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Communicating Clearly
How do we deal with the reality that there will always be some people who don’t understand what we are saying?

I spent a half an hour on the telephone this morning talking with a friend of mine who is a prominent Canadian Christian journalist. She sometimes writes for mainstream publications and recently was hammered by a number of readers for a column of hers.

… it is becoming more and more difficult to communicate because of three related issues…

After we commiserated (I, too, occasionally write things with which not everyone heartily agrees – no, it’s true!), we agreed on some observations that apply well beyond the work of journalists or professors.

Any good writer tries to anticipate the mentality of her readers: what they know and what they don’t know, yes, but also their prejudices, their expectations, their hopes and their fears.

In Canada today, however, it is becoming more and more difficult to communicate because of three related issues: what people know or don’t know, what they think they know but don’t actually know, and what inflames their passions, whether based on facts or not.

What can the writer – or speaker, or preacher, or evangelist, or broadcaster, or neighbour – assume her audience already knows and believes?

When I taught introductory courses in world religions at a public university in the 1990s, I had to assume that my students knew nothing in particular about religion. I knew that these bright, motivated young people knew lots of things individually, of course, and that many of them knew a lot about one religion or another.

What I could not assume, however, is that all of them knew who Moses was, or who Jesus was, let alone Muhammad or Krishna or Confucius. I could not assume any particular knowledge of any religion, and had to start each section from scratch.

That’s the situation nowadays in society at large. It is complicated further, however, because lots of people think they do know things about Christianity – or about Islam or atheism or Roman Catholics or Evangelicals or New Agers or Mormons or whatever – when it turns out they don’t.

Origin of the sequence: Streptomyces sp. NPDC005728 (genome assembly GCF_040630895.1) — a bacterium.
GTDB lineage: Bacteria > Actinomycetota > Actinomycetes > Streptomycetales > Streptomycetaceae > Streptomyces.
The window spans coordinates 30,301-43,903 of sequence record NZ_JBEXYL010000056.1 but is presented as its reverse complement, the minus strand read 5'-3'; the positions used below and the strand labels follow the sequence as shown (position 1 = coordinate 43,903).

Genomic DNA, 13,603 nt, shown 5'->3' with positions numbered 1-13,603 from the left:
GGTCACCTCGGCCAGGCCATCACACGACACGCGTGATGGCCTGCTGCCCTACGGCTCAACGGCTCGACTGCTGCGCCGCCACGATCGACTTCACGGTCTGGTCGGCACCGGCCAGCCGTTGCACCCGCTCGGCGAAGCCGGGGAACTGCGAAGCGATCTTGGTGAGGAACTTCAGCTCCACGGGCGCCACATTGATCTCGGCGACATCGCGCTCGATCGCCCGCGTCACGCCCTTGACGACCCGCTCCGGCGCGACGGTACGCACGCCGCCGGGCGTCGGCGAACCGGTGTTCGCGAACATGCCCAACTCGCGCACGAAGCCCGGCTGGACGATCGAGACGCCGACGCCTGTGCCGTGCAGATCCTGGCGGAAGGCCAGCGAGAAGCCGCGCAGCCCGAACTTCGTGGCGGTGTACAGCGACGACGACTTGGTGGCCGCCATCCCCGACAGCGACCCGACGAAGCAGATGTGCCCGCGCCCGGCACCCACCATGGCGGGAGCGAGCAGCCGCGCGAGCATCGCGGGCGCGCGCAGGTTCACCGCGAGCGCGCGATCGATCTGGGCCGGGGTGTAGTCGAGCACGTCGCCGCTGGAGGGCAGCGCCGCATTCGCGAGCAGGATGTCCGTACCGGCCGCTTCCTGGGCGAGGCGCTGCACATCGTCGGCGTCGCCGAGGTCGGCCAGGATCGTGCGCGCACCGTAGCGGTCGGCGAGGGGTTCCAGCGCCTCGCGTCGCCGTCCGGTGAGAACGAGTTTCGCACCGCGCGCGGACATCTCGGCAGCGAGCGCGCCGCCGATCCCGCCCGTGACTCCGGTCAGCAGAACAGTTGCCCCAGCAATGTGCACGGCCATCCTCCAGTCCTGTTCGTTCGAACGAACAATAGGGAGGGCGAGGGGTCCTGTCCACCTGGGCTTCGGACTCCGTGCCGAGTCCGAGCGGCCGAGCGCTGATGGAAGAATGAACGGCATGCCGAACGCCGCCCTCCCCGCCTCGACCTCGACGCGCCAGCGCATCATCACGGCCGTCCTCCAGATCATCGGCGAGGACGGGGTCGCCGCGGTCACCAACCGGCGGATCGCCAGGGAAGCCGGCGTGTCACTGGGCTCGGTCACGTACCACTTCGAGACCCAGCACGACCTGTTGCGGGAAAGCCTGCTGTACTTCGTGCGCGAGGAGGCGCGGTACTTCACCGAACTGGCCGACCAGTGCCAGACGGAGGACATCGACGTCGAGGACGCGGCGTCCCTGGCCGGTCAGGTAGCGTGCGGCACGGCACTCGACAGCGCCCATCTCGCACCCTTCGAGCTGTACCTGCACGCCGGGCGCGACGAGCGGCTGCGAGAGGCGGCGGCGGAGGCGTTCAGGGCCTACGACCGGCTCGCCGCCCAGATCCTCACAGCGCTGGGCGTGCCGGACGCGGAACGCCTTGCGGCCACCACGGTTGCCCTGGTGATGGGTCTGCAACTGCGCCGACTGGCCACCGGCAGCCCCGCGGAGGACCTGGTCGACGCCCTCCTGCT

This problem has hit me repeatedly as I’ve read comments on my blog or taken calls on talk radio: there is always someone who confidently, even belligerently, asserts something on the basis of what he is quite sure is factual – and is plainly mistaken.

No, the Gnostic Gospels do not show Jesus more clearly than do the New Testament ones. No, Hinduism or Buddhism do not teach merely compassion and acceptance of everybody everywhere. No, creation and evolution are not mutually exclusive categories. And so on, and so on. What makes the whole situation so much more difficult, however, is the passionate bias so many people bring to the conversation. Many Canadians hear any call to act morally as ethical imperialism or paternalistic condescension. Many Canadians interpret any admiration for a particular religion as a complicit denunciation of everybody else’s. Many Canadians understand any commendation of Christianity in particular as a defence of clergy child abuse or money-grubbing TV preachers or morality police.

So what can we do? We can do what good communicators have always done: Identify as clearly and as comprehensively as we can the likely areas of ignorance, misunderstanding and prejudice in our audience. And take pains to fill in the gaps, straighten out the knots and calm the anxieties so that our message has a chance of getting through.

To do that, of course, we need to know our audience well, and that means to listen sympathetically to the audience, which is not easy to do when you’re being yelled at. We should also accept the reality that we simply aren’t going to be able to communicate clearly with everyone, let alone convince everyone.

Therefore, we’re going to have to be clear about our calling, which entails being clear about who God wants us chiefly to serve. We’ll have to do our best by them, hope we can serve others also, and take our hits when someone outside our target audience listens in and gets outraged by what we said or what we didn’t say.

Jesus, let’s recall, didn’t communicate clearly with everybody, either, and for the same three reasons.

John Stackhouse teaches apologetics at Regent College, Vancouver, and blogs occasionally for The National Post. His own weblog is at http://stackblog.wordpress.com.

Originally published in Faith Today, March/April 2010.

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